Old Dutch Church then 

Legend of Sleepy Hollow church then
Etching of Sleepy Hollow’s old church from 1864 edition of Legend of Sleepy Hollow. In public domain, from WikiMedia











And The old Church now:

Sleepy Hollow Old Church Now
Old Dutch Church of Sleepy Hollow, NY, USA. Oldest church building in New York and featured in Washington Irving’s “The Legend of Sleepy Hollow”. Creative Commons license.















Interview with Allan Karl–3 Years, 5 Continents, 1 Motorcycle

Book Cover: Forks
Book Cover: Forks by Allan Karl

Once writers, musicians, artists were dependent on wealthy sponsors. Then the commercial world took over publishing and distribution of the arts. But a new wave of creative people are taking advantage of the world-wide reach of the Internet to find like-minded people who are willing to help fund their projects.

When I was approached by Allan Karl about his Kickstarter project to publish a book called Forks: A Quest for Culture, Cuisine and Connection, based on a motorcycle trip to 35 countries, I was intrigued.  This is not your ordinary travel memoir, as you will learn in this interview. Allan has shared some of the photographs from the book with us here, and the book also  provides you with recipes from many of the countries he visited. Gotta love it–travel, adventure, photography and FOOD.


A Travelers Library:  You have combined a book about a motorcycle trip, a photo book and a cookbook in one.  Since any one of these would keep an author busy, why did you decide to combine the three?

Author Allan Karl
Author Allan Karl

Allan Karl: I planned to write a traditional travelogue/memoir, but when I returned home after three years of travel, I realized that the best way to truly share this incredible journey and the experiences that so moved me was to provide readers with a similar experience.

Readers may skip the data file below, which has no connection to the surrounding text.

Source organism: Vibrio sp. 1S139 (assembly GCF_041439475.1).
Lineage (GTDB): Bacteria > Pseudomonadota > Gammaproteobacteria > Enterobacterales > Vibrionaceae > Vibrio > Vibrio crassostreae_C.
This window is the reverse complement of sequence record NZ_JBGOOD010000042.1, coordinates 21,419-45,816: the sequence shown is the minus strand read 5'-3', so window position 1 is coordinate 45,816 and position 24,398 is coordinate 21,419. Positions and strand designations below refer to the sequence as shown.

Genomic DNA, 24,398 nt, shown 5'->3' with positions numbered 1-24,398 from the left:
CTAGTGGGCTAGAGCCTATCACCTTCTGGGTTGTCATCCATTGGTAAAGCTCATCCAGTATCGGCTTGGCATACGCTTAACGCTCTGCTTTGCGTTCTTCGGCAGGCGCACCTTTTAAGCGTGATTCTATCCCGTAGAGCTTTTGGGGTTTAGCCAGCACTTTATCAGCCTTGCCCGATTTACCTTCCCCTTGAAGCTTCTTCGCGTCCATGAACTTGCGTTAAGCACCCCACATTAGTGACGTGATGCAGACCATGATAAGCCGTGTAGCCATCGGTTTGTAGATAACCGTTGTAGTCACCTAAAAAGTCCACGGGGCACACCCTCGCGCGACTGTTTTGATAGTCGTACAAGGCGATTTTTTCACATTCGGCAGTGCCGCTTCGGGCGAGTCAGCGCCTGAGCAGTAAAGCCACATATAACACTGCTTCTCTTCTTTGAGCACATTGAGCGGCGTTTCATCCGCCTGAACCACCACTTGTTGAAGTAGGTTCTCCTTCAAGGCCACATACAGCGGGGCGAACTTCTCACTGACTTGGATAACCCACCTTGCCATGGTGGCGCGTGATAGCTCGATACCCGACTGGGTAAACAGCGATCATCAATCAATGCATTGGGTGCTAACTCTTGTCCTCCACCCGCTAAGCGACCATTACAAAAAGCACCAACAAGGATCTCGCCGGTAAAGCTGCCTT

That is to allow them to see the world through photographs, to feel the world by reading stories of connections and cultures and to taste it the flavors of the world through photos and recipes of real local food.

So this is how, in FORKS, I share the discoveries, cultures and connections I made on my global adventure—stories, color photos and flavors—FORKS brings the world to the readers tables and this adventure to life: the kindness of strangers, beauty of humanity, colors of culture and the powerful gift of human connection.

ATL: How did you choose the countries you visited? I noticed in particular that you visited Syria and it is not a country people are flocking to from the outside right now.  Were you there before the hostilities broke out? Were there other countries that might have been a bit risky to visit?

AK: I have traveled extensively throughout my life, and I truly believe travel is the best way to learn about our world, history, culture, geography and about ourselves, that is, how to be more patient, compassionate and tolerant.

Allan Karl camping in Africa
Camping in the Nubian Desert of Sudan.

I originally planned to travel from Cape Town north along the western Coast of Africa and then into Morocco and to Spain. Along the way, someone shared with me great stories of Ethiopia and the baffling rock-hewn churches of Lalibela and I changed my plan and traveled Cape Town north on the western side of Africa.

Traveling overland is rigorous and, in Africa especially, often rough.

When I set out on this journey I knew I couldn’t simply chose the safe route. For to realize possibilities and expand my worldview, I knew I would have to take chances and step outside my comfort zone. Tired of the constant drip of media and government warnings of dangerous places, I wanted to see for myself.

Pages of Allan Karl's book, FORKS, about Syria.
Pages of Forks about Syria.

I traveled through Egypt just six or so months before Arab Spring, so I wasn’t in Syria near the time of the conflict. Yet what I discovered in Syria, was a country full of friendly people eager to learn about me, my travels and my country as much as I wanted to learn about them. In my book I share the initial frustration I experienced during my nearly 24-hour ordeal to secure a visa for entering Syria.